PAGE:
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Nature

Poaching Of Elephants Costs African Economies $25 Million Per Year

author

Robin Andrews

Science & Policy Writer

clockNov 2 2016, 15:04 UTC

A Kenya Wildlife Services officer stands near a burning pile of seized ivory in Nairobi National Park back in 2015. Carl De Souza/AFP/Getty Images

A new study has revealed that the poaching of African Elephants is costing countries $25 million per year in lost tourism revenue. Unsurprisingly, the loss of around 20,000 to 30,000 of these intelligent, docile mammals every year is making travelers wonder if heading all the way to countries like Tanzania will be worth their hard-earned cash.

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Writing in Nature Communications, the researchers at the World Wildlife Fund (WWF) and from the Universities of Vermont and Cambridge note that their work represents the first continent-wide assessment of the economic losses brought about by the recent surge in poaching. This economic drain is far greater than the cost it takes to protect these elephants, which is estimated to be just $565 per square kilometer per year.

“While there have always been strong moral and ethical reasons for conserving elephants, not everyone shares this viewpoint,” lead author Dr Robin Naidoo, a wildlife scientist at WWF, said in a statement. “Our research now shows that investing in elephant conservation is actually smart economic policy for many African countries.”

Disturbingly, the illegal ivory trade has tripled in size since 1998. As a result, Africa’s elephants have declined by more than 20 percent in the last decade alone. The African Elephant is listed at “vulnerable” by the International Union for Conservation of Nature (IUCN), but the burgeoning ivory trade – boosted by increasingly well-funded criminal enterprises – threatens to make them “endangered”.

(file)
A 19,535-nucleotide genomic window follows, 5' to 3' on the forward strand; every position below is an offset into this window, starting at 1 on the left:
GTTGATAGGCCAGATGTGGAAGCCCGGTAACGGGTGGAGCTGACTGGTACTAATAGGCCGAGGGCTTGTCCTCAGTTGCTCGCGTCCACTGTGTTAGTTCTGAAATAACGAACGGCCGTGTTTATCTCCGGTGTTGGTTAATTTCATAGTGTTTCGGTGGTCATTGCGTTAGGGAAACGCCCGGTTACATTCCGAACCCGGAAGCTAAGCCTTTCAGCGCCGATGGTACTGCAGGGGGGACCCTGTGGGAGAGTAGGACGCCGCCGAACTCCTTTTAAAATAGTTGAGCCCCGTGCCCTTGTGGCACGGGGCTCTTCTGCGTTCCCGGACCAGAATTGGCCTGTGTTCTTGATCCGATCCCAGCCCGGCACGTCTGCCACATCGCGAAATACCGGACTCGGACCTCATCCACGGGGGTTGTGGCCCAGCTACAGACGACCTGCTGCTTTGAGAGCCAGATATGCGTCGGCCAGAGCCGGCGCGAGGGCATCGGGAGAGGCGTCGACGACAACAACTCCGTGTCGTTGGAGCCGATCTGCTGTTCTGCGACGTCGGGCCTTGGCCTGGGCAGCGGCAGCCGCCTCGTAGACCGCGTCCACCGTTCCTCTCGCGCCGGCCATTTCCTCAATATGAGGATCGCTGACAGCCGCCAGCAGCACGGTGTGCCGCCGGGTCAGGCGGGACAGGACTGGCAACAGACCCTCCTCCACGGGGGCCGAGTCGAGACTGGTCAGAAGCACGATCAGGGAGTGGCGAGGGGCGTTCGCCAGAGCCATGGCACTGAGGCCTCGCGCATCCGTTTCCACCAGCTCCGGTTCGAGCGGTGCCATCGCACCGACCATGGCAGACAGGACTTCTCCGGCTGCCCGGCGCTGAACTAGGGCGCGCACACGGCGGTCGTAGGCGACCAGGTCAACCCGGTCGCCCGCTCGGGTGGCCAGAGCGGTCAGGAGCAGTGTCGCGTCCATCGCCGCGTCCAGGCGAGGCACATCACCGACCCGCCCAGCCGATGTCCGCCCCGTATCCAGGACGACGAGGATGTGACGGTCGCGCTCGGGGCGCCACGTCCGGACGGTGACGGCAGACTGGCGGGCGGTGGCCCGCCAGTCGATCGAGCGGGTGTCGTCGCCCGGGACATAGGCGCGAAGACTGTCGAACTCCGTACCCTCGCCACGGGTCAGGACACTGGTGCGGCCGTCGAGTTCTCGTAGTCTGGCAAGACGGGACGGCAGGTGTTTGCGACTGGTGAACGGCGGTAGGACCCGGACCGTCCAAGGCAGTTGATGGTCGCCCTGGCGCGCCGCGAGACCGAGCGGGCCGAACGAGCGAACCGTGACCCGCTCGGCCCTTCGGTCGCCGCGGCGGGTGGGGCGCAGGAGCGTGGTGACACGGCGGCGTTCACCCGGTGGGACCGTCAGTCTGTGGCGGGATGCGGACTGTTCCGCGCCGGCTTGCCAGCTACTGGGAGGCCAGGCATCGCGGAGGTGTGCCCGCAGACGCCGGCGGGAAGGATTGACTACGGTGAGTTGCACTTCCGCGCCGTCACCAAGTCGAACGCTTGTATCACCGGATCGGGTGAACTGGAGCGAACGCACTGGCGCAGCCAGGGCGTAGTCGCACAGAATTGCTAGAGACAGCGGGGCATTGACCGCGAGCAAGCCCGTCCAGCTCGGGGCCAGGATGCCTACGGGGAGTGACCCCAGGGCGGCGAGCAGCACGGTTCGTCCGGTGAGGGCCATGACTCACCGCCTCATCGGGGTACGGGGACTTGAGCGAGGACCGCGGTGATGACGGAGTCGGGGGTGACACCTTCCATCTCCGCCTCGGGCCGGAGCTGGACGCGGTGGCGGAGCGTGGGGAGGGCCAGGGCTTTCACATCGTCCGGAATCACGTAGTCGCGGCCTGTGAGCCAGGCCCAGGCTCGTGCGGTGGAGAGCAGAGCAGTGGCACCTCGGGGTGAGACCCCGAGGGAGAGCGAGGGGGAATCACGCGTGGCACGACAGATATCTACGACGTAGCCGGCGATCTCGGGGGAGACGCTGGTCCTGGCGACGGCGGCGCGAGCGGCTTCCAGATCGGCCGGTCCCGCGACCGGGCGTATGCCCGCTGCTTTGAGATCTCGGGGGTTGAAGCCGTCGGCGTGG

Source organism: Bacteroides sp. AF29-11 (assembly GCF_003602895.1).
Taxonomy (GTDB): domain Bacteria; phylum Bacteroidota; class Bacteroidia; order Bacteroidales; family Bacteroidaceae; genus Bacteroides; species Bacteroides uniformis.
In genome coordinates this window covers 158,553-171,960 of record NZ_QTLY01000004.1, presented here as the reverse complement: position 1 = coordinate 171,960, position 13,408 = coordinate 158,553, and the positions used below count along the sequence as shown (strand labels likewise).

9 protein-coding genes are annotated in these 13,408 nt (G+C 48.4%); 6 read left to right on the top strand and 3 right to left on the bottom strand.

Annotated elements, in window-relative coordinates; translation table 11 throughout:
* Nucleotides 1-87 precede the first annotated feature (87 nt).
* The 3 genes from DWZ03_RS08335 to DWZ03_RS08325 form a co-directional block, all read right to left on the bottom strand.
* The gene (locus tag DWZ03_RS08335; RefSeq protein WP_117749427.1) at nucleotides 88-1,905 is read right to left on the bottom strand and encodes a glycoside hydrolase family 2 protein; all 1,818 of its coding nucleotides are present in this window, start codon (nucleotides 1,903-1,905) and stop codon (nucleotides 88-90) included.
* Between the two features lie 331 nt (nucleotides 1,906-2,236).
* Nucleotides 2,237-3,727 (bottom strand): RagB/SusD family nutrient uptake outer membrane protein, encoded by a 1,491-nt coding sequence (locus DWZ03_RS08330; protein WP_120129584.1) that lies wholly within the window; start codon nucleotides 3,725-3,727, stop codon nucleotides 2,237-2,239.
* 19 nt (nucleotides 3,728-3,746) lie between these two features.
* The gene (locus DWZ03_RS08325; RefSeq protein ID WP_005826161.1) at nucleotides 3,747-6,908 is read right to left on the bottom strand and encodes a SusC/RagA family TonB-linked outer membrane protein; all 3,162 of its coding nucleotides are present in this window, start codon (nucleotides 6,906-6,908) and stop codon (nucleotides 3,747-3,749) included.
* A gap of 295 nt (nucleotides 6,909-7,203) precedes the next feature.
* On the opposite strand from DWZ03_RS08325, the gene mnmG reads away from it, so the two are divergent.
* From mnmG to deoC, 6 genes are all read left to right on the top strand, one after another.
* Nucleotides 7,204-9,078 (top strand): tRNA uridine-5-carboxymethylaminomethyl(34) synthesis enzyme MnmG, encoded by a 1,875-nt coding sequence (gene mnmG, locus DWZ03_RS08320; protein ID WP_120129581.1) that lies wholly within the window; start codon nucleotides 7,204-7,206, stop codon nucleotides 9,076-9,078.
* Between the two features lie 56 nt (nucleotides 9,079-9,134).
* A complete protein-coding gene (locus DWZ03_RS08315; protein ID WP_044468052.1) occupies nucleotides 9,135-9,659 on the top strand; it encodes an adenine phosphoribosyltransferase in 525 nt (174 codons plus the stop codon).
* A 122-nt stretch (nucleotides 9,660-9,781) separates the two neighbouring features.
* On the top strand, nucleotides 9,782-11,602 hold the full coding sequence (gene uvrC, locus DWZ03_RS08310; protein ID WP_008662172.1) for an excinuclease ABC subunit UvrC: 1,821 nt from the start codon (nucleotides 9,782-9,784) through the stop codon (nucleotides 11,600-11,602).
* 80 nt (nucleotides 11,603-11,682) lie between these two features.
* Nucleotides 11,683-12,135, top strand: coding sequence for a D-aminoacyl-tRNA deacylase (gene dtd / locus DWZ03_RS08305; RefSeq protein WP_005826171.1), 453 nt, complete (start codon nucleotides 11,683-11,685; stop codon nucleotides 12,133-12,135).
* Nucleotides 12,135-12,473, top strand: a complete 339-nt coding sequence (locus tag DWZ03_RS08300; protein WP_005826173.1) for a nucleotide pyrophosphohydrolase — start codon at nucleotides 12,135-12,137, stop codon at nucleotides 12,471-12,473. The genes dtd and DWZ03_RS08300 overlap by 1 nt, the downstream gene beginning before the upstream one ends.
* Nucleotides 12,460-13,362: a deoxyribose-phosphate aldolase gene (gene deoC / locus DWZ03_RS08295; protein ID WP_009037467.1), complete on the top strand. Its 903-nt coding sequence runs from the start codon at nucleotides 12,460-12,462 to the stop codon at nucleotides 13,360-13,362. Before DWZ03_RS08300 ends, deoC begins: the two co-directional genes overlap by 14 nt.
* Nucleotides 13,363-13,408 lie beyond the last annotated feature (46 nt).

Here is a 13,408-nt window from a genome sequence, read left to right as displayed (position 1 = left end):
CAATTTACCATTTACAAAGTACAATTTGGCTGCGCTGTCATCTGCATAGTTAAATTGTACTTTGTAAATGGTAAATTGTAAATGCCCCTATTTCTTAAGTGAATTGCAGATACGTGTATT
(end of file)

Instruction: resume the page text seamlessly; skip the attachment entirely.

This downward spiral pairs up with another recent study, which concluded that by 2020 the global populations of fish, birds, mammals, amphibians, and reptiles will have declined by 67 percent compared to 1970 levels.

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Depressing as it may be, the idea that a complex phenomenon will lighten their wallets tends to provoke a more visceral reaction in people than any melancholy story describing its negative effect on the natural world. Consequently, more research is beginning to highlight the economic downsides of trashing the environment.

It was recently pointed out that climate change is set to cost the US $2 trillion by 2030, and China and India will lose $450 billion each. It makes good economic sense, then, to tend towards a low-carbon infrastructure. Ditching fossil fuels will save you money in the long term.

Similarly, investing plenty of resources in preventing poachers from continuing their repugnant trade will also prevent the economies of plenty of nations from leaking cash. In fact, it would actually help them make money.

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“For every dollar invested in protecting elephants in East Africa, you get about $1.78 back,” notes co-author Dr Brendan Fisher, an economist at the University of Vermont. “That's a great deal.”

For both moral and environmental reasons, fighting against poachers is the right thing to do, but hey – people afraid of losing money tend to work extremely hard at finding solutions.


Nature
  • elephants,

  • conservation,

  • poaching,

  • illegal,

  • hunting,

  • IVORY TRADE,

  • tourism,

  • African,

  • $25 million,

  • economic loss